FOX 32 NEWS - A massive cleanup is now underway in East Chicago, Indiana, where hundreds of yards are contaminated with lead and arsenic.
The contamination took place over decades. It’s the result of several lead smelting companies in the area.
FOX 32's Dane Placko reports that residents are pleased, but wondering what took so long.
Mary Poe talked to FOX 32 in front of her East Chicago home, because the backyard is a hazmat zone.
On Monday, crews working for the Environmental Protection Agency stripped off the top 12 inches of soil - and everything planted in it - after tests found high levels of arsenic in Poe’s backyard.
"I like the fact that they're cleaning up the yards, excavating the soil and bringing in new soil. But still the health issues that occurred previously, they can't be wiped away,” Poe said.
Poe is among the first of 238 homes scheduled for remediation after the EPA found unsafe amounts of lead and arsenic in their soil – and in some cases nearly ten times the threshold level.
After stripping the soil and disposing it at a hazmat facility, crews bring in clean fill and cap it with six inches of black topsoil, along with new plants and grass.
"To make sure that when we finish and restore the property, we get it close as we can back to its original conditions. So that people are happy with the work that we do,” said Tim Drexler of the EPA.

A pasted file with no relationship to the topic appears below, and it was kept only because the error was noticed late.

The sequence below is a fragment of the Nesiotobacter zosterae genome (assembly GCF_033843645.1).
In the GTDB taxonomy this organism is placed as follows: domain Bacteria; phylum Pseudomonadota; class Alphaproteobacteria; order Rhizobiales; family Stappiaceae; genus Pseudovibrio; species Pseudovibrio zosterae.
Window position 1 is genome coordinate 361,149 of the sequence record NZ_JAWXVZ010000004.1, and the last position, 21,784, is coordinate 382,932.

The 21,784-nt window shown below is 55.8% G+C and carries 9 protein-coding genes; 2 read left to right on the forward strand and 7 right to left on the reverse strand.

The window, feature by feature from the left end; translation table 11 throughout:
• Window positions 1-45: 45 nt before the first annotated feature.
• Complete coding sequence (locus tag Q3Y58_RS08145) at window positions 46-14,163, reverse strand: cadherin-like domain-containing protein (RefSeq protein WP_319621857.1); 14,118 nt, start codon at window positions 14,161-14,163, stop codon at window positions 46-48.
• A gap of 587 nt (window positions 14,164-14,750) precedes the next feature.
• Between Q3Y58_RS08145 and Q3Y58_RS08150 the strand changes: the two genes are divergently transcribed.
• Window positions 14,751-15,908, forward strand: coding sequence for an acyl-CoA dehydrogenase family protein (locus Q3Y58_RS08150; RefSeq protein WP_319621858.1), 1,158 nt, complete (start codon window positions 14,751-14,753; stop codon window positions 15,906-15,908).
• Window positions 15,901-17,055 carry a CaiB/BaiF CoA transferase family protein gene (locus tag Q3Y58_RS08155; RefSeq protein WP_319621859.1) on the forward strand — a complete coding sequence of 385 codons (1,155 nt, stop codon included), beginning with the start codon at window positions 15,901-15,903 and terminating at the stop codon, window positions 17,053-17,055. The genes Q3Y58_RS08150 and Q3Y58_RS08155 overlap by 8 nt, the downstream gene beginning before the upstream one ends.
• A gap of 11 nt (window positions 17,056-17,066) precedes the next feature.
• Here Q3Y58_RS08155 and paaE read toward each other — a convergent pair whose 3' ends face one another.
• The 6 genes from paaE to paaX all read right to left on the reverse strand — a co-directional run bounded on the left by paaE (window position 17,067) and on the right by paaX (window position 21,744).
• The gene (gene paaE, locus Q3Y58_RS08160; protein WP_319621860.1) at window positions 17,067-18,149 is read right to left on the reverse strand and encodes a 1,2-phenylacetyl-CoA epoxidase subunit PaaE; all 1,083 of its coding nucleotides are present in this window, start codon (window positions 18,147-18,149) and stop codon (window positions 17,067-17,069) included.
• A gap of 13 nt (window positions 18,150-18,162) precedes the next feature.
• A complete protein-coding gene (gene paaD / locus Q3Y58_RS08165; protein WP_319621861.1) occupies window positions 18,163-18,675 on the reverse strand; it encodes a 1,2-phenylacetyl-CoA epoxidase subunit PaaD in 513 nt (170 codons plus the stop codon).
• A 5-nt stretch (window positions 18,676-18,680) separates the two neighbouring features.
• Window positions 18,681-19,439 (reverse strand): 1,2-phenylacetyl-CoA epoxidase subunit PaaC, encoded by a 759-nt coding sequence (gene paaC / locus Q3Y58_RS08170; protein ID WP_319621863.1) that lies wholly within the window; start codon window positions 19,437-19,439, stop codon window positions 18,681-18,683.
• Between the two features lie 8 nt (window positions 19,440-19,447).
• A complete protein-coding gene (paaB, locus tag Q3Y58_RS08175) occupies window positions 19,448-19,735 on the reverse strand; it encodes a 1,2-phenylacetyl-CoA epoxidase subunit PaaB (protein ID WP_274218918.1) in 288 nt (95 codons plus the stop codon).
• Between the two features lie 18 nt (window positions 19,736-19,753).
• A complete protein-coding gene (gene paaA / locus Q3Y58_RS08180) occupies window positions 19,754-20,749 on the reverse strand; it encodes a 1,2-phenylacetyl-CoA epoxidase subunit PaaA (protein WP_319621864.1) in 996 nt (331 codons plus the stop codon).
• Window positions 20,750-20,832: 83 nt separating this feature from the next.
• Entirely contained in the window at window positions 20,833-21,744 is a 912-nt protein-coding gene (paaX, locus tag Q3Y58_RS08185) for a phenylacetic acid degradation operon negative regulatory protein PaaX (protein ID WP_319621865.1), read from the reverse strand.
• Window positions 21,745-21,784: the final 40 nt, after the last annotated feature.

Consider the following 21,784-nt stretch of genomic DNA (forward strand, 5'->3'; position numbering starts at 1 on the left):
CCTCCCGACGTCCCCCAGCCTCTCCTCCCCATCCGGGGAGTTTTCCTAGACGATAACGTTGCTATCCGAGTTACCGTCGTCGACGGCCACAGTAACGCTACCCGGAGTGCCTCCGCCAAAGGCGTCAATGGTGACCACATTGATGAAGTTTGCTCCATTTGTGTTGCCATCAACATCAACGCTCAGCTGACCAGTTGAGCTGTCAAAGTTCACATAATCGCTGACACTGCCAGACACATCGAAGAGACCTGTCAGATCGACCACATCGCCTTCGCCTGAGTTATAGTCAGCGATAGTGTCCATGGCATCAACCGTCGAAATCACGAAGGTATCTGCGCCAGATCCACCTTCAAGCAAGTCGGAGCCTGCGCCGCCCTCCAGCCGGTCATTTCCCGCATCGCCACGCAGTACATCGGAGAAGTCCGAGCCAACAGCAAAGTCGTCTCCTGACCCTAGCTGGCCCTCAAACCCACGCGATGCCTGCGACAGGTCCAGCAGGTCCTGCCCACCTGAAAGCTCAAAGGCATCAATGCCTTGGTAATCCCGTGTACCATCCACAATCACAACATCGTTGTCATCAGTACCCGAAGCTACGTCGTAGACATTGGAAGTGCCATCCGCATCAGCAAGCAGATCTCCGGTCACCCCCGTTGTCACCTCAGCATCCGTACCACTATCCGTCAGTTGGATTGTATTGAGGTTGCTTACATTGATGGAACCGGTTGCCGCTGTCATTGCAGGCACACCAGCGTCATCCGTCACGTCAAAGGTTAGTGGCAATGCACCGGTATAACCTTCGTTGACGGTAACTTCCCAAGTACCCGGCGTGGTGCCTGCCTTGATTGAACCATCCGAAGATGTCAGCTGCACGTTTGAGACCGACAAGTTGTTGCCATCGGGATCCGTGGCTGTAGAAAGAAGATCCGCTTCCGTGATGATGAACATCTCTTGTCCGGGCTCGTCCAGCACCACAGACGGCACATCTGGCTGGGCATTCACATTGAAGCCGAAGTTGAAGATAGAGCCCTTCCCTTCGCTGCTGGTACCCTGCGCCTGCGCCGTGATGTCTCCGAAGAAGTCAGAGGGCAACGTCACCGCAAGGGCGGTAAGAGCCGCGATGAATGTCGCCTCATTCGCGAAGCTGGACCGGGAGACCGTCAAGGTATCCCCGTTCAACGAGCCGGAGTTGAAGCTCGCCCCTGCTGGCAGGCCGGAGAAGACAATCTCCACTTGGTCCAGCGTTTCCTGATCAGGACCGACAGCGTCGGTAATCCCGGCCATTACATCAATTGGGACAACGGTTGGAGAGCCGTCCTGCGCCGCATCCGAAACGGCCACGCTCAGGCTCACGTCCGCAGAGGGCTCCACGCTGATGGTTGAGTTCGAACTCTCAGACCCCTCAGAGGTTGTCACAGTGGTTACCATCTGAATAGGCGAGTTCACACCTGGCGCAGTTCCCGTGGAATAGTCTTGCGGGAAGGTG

But a few blocks away, it’s a much different story as some 12-hundred residents of the West Calumet housing complex are looking for new homes after East Chicago’s mayor ordered a slow-motion evacuation because of the lead contamination.
Attorney Barry Rooth is suing on behalf of residents, some of whom have children with elevated levels of lead in their blood.
"The city knew. The EPA knew. HUD knew. The city health department knew about the problems. The last people to know were the residents,” Rooth said.
The EPA says it should be able to remediate 19 homes before winter sets in this year. But that still leaves 219 houses in this particular zone and it could take a couple years.
"I think it's a good idea but I think it's a little late. A lot late. This happened 30, 40 years ago,” said homeowner Clarence Morris.
But neighbor Frank Kresich says there's a reason nobody complained back in the day - jobs.
"This is an industrial town,” Kresich said. "They knew the air was dirty, but they said that's bread and butter."
The EPA says it's waiting for East Chicago to decide what to do with the public housing complex before it determines when and how it will clean up the soil on that site.